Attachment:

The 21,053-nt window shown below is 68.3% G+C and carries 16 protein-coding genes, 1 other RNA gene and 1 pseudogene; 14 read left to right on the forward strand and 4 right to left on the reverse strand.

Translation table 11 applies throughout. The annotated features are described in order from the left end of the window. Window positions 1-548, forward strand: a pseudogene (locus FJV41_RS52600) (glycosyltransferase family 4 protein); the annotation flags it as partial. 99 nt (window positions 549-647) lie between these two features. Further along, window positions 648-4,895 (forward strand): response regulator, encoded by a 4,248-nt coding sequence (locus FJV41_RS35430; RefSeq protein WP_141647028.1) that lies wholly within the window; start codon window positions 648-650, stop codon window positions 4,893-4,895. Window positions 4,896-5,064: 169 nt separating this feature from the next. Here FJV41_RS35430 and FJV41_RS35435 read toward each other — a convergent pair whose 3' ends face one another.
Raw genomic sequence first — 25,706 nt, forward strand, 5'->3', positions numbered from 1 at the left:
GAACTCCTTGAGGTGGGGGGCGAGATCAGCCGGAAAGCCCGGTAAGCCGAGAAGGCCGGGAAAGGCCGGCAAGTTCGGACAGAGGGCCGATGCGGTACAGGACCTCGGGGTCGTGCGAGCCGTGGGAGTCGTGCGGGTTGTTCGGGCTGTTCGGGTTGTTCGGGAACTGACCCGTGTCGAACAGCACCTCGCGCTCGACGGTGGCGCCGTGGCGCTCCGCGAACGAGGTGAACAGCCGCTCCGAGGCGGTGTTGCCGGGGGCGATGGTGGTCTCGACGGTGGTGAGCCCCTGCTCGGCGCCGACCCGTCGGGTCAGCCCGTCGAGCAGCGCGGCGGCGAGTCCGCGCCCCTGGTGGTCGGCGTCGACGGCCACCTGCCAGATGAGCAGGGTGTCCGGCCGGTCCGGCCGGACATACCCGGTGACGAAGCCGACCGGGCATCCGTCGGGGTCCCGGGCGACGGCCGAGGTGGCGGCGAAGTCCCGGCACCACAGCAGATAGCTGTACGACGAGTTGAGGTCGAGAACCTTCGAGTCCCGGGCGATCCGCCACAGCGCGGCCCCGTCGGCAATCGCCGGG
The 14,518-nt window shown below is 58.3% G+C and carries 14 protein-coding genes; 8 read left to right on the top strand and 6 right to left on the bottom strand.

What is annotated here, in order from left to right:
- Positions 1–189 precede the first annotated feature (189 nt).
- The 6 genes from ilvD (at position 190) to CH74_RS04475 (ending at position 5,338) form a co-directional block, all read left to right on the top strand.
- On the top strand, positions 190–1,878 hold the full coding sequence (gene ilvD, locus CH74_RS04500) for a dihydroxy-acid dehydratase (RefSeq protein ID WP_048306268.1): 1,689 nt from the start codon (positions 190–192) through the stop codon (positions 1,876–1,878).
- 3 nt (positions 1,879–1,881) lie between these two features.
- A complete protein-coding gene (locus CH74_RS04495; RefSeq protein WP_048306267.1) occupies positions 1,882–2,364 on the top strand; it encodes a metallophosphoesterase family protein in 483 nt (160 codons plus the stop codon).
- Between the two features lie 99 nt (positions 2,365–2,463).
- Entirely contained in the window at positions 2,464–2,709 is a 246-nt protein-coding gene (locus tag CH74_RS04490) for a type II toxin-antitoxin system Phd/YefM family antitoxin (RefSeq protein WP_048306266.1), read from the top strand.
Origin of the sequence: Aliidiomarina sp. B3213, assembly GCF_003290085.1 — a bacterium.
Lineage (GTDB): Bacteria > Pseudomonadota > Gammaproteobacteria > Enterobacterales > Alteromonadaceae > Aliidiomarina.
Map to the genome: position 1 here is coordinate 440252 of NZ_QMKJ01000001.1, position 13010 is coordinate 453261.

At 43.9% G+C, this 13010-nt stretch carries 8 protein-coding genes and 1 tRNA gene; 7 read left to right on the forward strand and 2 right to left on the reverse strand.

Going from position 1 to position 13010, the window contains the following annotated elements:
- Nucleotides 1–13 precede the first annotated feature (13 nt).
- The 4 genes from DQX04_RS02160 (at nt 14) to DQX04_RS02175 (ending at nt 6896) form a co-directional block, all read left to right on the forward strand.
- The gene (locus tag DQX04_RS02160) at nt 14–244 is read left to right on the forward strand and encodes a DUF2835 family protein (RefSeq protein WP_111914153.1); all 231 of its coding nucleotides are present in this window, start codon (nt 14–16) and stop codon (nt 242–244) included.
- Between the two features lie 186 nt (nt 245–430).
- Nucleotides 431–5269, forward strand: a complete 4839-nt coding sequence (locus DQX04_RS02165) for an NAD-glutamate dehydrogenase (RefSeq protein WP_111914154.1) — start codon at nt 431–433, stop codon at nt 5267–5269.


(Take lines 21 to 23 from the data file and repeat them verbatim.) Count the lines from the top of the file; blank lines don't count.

- The gene (locus tag DQX04_RS02160) at nt 14–244 is read left to right on the forward strand and encodes a DUF2835 family protein (RefSeq protein WP_111914153.1); all 231 of its coding nucleotides are present in this window, start codon (nt 14–16) and stop codon (nt 242–244) included.
- Between the two features lie 186 nt (nt 245–430).
- Nucleotides 431–5269, forward strand: a complete 4839-nt coding sequence (locus DQX04_RS02165) for an NAD-glutamate dehydrogenase (RefSeq protein WP_111914154.1) — start codon at nt 431–433, stop codon at nt 5267–5269.